The service evaluation and qualitative study compared data from four months after implementation of Streams to data from an eight month period prior to the implementation of Streams. Data was also included from a comparator site at RFL that did not implement Streams. Over the cumulative 12 months, the study evaluated 11,840 AKI alerts.

It found:

  • Recognition of AKI improved from 87.6% to 96.7 % for emergency cases
  • The average time from blood test results being available suggesting AKI to an in-application case review by a specialist was 11.5 minutes for emergency patients with AKI and 14 minutes for admitted patients. Previously it was not possible for specialists to review AKI cases arising across the hospital in real-time and it could have taken several hours to identify
  • Key treatment was delivered faster
  • Healthcare costs reduced by just over £2,000 for AKI patients treated (from £11,772 to £9,761)
  • For emergency patients there were significant improvements in outcome trend in renal recovery and admissions to critical care and the kidney unit after AKI. There was also a significant reduction in the global hospital cardiac arrest rate.  These improvements at the implementation site were not, however, statistically different from the parallel improvements seen at the comparator site.

Dr Chris Laing, consultant nephrologist and Honorary Lecturer at UCL Department of Renal Medicine, who initiated the Streams project and co-led the evaluation said: “AKI is common, harmful, costly and may present across multiple clinical settings. It is often an early sign that a patient is becoming gravely Ill.

“Thanks to Streams we are able to monitor the kidney function of patients through real-time analysis of blood tests 24/7. If a potential change in kidney function in a patient is detected, at any time or anywhere at the Royal Free Hospital, a specialist will be notified and the case will be reviewed, in-application, in a matter of minutes, with follow-up bedside assessment as required.”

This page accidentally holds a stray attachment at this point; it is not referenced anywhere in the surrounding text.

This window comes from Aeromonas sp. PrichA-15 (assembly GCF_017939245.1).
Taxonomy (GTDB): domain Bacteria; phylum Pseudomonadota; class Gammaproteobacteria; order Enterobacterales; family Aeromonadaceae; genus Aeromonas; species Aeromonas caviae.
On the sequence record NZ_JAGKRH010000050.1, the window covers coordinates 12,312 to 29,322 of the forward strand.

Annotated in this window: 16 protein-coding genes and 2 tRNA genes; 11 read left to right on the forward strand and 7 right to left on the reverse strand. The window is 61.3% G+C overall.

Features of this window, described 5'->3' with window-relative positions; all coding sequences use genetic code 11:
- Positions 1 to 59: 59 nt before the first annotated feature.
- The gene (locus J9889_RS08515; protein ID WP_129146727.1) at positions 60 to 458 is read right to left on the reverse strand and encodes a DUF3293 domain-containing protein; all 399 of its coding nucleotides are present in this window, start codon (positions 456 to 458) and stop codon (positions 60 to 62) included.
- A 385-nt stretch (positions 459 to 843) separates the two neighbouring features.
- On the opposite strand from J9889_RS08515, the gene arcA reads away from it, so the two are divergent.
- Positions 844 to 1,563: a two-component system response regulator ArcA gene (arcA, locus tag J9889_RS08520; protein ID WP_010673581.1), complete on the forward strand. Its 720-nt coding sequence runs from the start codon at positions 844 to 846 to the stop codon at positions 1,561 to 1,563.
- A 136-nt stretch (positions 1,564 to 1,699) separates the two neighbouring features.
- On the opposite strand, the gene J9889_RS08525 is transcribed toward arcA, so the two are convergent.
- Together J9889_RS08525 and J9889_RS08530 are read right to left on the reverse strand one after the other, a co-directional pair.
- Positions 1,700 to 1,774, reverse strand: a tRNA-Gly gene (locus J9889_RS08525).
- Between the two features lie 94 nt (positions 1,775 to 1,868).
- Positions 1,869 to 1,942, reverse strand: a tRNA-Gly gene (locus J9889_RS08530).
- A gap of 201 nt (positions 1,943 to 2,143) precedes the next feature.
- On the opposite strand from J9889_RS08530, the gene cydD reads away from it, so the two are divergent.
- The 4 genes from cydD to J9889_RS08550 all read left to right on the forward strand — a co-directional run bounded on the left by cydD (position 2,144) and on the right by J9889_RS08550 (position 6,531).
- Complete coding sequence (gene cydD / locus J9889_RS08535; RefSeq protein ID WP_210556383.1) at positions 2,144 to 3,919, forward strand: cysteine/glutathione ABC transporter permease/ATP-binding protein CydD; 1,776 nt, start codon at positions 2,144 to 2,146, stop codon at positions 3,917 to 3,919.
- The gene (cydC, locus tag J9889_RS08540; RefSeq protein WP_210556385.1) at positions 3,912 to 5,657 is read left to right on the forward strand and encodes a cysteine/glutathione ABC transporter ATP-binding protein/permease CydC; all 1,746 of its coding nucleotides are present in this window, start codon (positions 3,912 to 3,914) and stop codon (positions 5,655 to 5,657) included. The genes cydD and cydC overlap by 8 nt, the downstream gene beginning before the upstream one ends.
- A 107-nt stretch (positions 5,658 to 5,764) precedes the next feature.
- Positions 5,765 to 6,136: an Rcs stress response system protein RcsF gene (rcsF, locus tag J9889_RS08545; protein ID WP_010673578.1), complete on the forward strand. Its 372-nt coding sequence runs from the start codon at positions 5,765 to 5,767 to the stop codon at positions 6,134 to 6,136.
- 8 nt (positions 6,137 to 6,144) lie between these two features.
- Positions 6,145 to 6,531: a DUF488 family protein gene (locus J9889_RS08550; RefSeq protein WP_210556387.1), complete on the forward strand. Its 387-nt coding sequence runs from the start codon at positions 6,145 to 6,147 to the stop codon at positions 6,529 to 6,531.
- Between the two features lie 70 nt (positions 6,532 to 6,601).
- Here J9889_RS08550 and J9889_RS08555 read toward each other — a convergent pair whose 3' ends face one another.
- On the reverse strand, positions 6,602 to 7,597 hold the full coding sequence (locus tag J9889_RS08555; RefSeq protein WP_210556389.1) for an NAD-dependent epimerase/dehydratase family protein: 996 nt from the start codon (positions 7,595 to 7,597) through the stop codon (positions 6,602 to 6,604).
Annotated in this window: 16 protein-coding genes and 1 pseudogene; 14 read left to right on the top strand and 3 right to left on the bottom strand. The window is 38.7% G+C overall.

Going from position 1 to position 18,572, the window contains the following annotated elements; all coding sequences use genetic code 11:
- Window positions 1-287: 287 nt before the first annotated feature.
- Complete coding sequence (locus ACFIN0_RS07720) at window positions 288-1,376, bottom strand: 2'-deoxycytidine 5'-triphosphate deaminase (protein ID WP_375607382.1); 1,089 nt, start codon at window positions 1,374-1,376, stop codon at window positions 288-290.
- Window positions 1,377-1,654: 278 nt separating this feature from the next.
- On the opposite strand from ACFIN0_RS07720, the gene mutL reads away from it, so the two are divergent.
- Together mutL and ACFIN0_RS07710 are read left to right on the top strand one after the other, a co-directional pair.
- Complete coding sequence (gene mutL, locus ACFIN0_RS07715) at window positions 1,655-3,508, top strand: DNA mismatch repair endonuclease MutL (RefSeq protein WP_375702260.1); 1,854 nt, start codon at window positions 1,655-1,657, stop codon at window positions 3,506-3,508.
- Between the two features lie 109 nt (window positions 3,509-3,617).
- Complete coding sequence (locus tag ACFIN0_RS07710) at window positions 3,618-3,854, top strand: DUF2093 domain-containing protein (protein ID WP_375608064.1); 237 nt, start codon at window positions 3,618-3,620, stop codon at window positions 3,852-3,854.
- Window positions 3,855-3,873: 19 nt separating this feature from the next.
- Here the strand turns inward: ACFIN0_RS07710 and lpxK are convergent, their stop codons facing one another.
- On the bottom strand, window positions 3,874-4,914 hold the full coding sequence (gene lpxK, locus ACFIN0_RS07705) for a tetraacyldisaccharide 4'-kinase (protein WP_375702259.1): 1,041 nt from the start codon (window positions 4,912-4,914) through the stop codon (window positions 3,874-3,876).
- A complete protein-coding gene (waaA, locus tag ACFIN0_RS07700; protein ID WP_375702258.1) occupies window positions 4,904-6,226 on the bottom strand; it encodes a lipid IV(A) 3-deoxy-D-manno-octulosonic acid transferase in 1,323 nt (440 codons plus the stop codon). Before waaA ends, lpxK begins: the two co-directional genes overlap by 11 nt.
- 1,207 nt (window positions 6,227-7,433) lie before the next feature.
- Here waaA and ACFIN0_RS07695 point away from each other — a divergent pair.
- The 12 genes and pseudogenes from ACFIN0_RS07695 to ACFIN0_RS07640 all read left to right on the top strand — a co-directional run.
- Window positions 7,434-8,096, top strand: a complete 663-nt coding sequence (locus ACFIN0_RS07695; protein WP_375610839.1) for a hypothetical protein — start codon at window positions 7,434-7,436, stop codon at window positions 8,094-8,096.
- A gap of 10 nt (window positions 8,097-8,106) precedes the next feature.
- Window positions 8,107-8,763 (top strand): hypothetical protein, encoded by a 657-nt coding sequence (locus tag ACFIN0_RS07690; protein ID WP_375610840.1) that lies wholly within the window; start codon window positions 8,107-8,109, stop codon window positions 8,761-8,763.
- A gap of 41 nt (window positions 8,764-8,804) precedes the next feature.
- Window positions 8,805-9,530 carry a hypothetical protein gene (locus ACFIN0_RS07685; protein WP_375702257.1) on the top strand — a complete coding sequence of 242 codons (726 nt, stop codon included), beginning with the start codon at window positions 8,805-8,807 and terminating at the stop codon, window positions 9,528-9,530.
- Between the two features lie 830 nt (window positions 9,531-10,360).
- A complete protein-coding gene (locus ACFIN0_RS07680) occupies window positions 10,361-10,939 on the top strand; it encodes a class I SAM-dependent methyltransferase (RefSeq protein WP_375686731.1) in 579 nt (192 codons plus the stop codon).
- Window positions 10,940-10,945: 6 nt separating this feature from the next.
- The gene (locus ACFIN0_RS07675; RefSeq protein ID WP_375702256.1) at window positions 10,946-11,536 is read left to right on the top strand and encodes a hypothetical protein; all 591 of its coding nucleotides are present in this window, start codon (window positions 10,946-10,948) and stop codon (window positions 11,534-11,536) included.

Mary Emerson, lead nurse specialist for the RFL patient at risk and resuscitation team, said: “The Streams app has made a huge difference to clinicians’ ability to respond rapidly to patients who are developing acute kidney injury. This means we can deliver treatment more quickly, and also identify deteriorating patients much earlier. The mobile technology is easy to use and fits with the way healthcare is delivered today. I’m excited about the possibilities this approach to alerting might have for other conditions and clinical teams.”

Dr Dominic King, lead at DeepMind Health, said: “We’re proud to see these findings demonstrate how modern digital technologies can support nurses and doctors in delivering faster, better care at the same time as delivering cost savings for the hospital. We’re excited to now explore how earlier warnings of patient deterioration could improve outcomes for more patients at the Royal Free London.”



  • Credit: Royal Free London


  • Royal Free London

Media contact

Henry Killworth

Tel: +44 (0) 207 6795296

E: h.killworth [at] ucl.ac.uk